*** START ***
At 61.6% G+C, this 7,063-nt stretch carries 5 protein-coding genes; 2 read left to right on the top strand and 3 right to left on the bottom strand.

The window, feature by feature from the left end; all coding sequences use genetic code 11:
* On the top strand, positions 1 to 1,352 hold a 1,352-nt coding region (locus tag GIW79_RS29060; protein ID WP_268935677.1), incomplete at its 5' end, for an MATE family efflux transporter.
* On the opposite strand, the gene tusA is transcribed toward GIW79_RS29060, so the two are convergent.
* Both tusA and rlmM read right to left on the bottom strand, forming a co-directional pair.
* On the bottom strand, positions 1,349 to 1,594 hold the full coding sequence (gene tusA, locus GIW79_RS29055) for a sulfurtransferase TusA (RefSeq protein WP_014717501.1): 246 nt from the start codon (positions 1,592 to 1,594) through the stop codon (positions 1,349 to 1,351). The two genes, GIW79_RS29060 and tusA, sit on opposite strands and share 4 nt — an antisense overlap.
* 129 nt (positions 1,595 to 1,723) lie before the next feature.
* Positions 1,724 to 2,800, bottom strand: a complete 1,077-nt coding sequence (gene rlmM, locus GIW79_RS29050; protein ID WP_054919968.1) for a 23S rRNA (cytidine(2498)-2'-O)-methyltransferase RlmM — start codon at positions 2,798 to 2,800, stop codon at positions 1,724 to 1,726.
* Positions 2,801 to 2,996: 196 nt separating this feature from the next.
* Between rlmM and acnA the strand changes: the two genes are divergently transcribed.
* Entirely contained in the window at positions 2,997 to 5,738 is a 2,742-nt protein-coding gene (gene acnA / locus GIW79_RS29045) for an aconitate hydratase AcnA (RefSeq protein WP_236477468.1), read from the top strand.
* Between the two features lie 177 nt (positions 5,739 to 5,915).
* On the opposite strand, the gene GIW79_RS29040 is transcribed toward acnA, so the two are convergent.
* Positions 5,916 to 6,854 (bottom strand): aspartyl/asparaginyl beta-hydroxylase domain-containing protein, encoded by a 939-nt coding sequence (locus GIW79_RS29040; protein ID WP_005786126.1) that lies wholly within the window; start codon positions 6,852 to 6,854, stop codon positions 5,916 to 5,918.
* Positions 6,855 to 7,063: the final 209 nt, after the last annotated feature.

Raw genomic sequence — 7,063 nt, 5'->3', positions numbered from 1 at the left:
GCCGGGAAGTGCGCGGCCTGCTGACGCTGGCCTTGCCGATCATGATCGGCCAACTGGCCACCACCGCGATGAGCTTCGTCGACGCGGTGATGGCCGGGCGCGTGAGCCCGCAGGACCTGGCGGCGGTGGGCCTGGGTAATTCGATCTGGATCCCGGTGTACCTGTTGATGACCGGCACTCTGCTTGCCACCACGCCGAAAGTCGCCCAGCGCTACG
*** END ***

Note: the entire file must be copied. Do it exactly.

At 61.6% G+C, this 7,063-nt stretch carries 5 protein-coding genes; 2 read left to right on the top strand and 3 right to left on the bottom strand.

The window, feature by feature from the left end; all coding sequences use genetic code 11:
* On the top strand, positions 1 to 1,352 hold a 1,352-nt coding region (locus tag GIW79_RS29060; protein ID WP_268935677.1), incomplete at its 5' end, for an MATE family efflux transporter.
* On the opposite strand, the gene tusA is transcribed toward GIW79_RS29060, so the two are convergent.
* Both tusA and rlmM read right to left on the bottom strand, forming a co-directional pair.
* On the bottom strand, positions 1,349 to 1,594 hold the full coding sequence (gene tusA, locus GIW79_RS29055) for a sulfurtransferase TusA (RefSeq protein WP_014717501.1): 246 nt from the start codon (positions 1,592 to 1,594) through the stop codon (positions 1,349 to 1,351). The two genes, GIW79_RS29060 and tusA, sit on opposite strands and share 4 nt — an antisense overlap.
* 129 nt (positions 1,595 to 1,723) lie before the next feature.
* Positions 1,724 to 2,800, bottom strand: a complete 1,077-nt coding sequence (gene rlmM, locus GIW79_RS29050; protein ID WP_054919968.1) for a 23S rRNA (cytidine(2498)-2'-O)-methyltransferase RlmM — start codon at positions 2,798 to 2,800, stop codon at positions 1,724 to 1,726.
* Positions 2,801 to 2,996: 196 nt separating this feature from the next.
* Between rlmM and acnA the strand changes: the two genes are divergently transcribed.
* Entirely contained in the window at positions 2,997 to 5,738 is a 2,742-nt protein-coding gene (gene acnA / locus GIW79_RS29045) for an aconitate hydratase AcnA (RefSeq protein WP_236477468.1), read from the top strand.
* Between the two features lie 177 nt (positions 5,739 to 5,915).
* On the opposite strand, the gene GIW79_RS29040 is transcribed toward acnA, so the two are convergent.
* Positions 5,916 to 6,854 (bottom strand): aspartyl/asparaginyl beta-hydroxylase domain-containing protein, encoded by a 939-nt coding sequence (locus GIW79_RS29040; protein ID WP_005786126.1) that lies wholly within the window; start codon positions 6,852 to 6,854, stop codon positions 5,916 to 5,918.
* Positions 6,855 to 7,063: the final 209 nt, after the last annotated feature.

Raw genomic sequence — 7,063 nt, 5'->3', positions numbered from 1 at the left:
GCCGGGAAGTGCGCGGCCTGCTGACGCTGGCCTTGCCGATCATGATCGGCCAACTGGCCACCACCGCGATGAGCTTCGTCGACGCGGTGATGGCCGGGCGCGTGAGCCCGCAGGACCTGGCGGCGGTGGGCCTGGGTAATTCGATCTGGATCCCGGTGTACCTGTTGATGACCGGCACTCTGCTTGCCACCACGCCGAAAGTCGCCCAGCGCTACG